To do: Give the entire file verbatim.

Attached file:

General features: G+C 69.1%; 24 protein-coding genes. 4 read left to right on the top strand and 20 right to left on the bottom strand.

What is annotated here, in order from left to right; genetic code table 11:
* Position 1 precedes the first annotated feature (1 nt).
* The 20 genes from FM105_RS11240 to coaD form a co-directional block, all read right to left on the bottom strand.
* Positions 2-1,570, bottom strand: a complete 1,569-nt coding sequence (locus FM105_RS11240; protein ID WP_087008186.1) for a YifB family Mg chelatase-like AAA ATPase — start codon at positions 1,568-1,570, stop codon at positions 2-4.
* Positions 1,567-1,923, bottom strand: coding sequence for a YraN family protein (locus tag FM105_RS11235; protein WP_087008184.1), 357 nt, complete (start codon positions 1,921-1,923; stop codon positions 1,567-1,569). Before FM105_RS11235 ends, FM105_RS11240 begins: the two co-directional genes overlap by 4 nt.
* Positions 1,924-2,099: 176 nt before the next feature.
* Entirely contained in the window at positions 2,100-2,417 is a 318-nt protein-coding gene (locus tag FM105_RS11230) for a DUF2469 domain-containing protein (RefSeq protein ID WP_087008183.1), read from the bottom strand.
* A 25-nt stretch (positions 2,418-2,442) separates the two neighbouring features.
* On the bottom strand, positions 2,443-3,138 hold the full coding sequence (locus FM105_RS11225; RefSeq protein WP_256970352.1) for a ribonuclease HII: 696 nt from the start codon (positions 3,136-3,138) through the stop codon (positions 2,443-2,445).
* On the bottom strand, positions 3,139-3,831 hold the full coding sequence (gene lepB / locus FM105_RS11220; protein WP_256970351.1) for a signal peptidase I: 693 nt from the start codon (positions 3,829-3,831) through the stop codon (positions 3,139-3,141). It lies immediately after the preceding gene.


General features: G+C 69.1%; 24 protein-coding genes. 4 read left to right on the top strand and 20 right to left on the bottom strand.

What is annotated here, in order from left to right; genetic code table 11:
* Position 1 precedes the first annotated feature (1 nt).
* The 20 genes from FM105_RS11240 to coaD form a co-directional block, all read right to left on the bottom strand.
* Positions 2-1,570, bottom strand: a complete 1,569-nt coding sequence (locus FM105_RS11240; protein ID WP_087008186.1) for a YifB family Mg chelatase-like AAA ATPase — start codon at positions 1,568-1,570, stop codon at positions 2-4.
* Positions 1,567-1,923, bottom strand: coding sequence for a YraN family protein (locus tag FM105_RS11235; protein WP_087008184.1), 357 nt, complete (start codon positions 1,921-1,923; stop codon positions 1,567-1,569). Before FM105_RS11235 ends, FM105_RS11240 begins: the two co-directional genes overlap by 4 nt.
* Positions 1,924-2,099: 176 nt before the next feature.
* Entirely contained in the window at positions 2,100-2,417 is a 318-nt protein-coding gene (locus tag FM105_RS11230) for a DUF2469 domain-containing protein (RefSeq protein ID WP_087008183.1), read from the bottom strand.
* A 25-nt stretch (positions 2,418-2,442) separates the two neighbouring features.
* On the bottom strand, positions 2,443-3,138 hold the full coding sequence (locus FM105_RS11225; RefSeq protein WP_256970352.1) for a ribonuclease HII: 696 nt from the start codon (positions 3,136-3,138) through the stop codon (positions 2,443-2,445).
* On the bottom strand, positions 3,139-3,831 hold the full coding sequence (gene lepB / locus FM105_RS11220; protein WP_256970351.1) for a signal peptidase I: 693 nt from the start codon (positions 3,829-3,831) through the stop codon (positions 3,139-3,141). It lies immediately after the preceding gene.